They're broad-based, real-time front- and back-end inspection models. They look at a number of variables around behavioral patterns to determine whether a customer is who they say they are. There's a lot of good stuff in there. But the proof of the pudding is in the eating: our fraud rating is 41 basis points, or less than a half of 1%. That is substantially lower than any credit card company That's what proves it; those models drive fraud numbers down.

What levels of sophistication are you seeing with phishing attempts?
Barrett: Eighteen months ago, you could spot most phishing attempts--grammatical errors, sites with kludgy graphics. Clearly, they've gotten more professional since. There's way fewer errors being made that are giving away the fact that a piece of phishing mail has arrived or it's a phishing site you've arrived upon.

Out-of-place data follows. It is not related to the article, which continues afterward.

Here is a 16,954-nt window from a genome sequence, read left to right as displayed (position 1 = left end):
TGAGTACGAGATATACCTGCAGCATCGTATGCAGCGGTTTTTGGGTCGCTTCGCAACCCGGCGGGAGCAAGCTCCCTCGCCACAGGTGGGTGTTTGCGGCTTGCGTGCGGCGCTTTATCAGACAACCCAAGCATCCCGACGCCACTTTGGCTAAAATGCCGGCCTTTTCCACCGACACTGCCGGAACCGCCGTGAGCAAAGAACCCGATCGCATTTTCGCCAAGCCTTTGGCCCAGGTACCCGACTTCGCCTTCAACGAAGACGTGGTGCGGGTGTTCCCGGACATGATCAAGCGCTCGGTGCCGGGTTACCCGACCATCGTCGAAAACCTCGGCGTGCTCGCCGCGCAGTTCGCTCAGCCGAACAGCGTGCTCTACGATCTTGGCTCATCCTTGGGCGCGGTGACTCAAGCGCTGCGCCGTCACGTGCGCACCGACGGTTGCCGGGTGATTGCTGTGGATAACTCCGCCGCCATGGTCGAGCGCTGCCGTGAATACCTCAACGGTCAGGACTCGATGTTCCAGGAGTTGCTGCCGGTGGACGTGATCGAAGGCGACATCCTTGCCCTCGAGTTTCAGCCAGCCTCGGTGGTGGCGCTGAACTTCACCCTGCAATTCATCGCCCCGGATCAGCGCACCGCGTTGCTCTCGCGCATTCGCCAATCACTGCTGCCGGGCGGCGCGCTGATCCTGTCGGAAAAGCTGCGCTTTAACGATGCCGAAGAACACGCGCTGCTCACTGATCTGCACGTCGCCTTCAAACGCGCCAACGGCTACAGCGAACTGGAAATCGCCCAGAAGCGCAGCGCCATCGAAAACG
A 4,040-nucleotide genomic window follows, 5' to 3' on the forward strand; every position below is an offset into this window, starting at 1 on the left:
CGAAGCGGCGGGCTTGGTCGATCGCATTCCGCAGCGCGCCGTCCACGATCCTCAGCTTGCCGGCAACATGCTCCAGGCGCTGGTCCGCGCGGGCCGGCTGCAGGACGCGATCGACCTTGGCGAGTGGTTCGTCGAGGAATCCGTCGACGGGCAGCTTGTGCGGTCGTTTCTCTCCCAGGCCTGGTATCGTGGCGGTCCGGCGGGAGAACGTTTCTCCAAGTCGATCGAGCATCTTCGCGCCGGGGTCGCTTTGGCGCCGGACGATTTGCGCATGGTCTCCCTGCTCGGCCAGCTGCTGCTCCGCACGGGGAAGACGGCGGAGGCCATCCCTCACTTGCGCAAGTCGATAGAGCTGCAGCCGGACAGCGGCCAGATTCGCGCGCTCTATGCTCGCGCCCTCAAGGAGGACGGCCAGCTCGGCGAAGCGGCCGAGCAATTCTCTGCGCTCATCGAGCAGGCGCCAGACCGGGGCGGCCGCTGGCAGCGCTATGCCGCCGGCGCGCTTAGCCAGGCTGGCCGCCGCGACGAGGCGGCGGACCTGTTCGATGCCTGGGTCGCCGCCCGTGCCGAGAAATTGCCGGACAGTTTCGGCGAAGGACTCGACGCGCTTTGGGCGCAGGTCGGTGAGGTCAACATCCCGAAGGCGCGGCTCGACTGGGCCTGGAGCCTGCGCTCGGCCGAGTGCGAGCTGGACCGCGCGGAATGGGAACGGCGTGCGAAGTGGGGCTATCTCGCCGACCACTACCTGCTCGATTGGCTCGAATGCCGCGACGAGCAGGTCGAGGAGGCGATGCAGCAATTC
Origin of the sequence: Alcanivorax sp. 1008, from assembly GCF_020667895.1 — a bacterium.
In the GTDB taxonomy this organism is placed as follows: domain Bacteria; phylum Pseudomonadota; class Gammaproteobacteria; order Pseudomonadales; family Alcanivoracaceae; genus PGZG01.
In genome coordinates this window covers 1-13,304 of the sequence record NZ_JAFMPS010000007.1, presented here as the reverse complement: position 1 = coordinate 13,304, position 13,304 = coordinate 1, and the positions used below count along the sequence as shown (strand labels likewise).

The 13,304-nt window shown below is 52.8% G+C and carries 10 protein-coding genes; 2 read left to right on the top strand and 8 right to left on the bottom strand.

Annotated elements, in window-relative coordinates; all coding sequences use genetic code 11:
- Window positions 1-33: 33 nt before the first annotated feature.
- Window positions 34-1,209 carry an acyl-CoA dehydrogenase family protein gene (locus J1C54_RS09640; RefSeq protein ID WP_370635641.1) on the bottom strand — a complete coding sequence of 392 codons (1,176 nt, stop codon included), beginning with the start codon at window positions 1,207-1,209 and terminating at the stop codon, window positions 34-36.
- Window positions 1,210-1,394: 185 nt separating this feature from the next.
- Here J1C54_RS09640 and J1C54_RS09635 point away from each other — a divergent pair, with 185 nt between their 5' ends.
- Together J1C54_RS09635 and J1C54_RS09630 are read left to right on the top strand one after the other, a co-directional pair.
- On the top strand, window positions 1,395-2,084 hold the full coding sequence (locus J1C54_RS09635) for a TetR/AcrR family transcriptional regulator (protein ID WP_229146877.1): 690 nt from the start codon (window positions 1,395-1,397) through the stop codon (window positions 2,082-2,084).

In terms of phishing attacks, not much is new. The basic model is the same: they convey a sense of urgency. The crime is the same as it was. We're seeing increasing levels of vertical specialisation in the criminal community. One guy focuses on a sliver of crime. That has increased.

How much responsibility should ISPs and carriers take for filtering phishing in the Internet cloud?
Barrett: That's a difficult question. The difficulty is, how do you incent someone who doesn't make more money if they address the problem or help you with a strategic goal. It's a question of how to link the problem to them so they get engaged. It is all about industry cooperation and dragging people into that communication.


















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This was first published in May 2007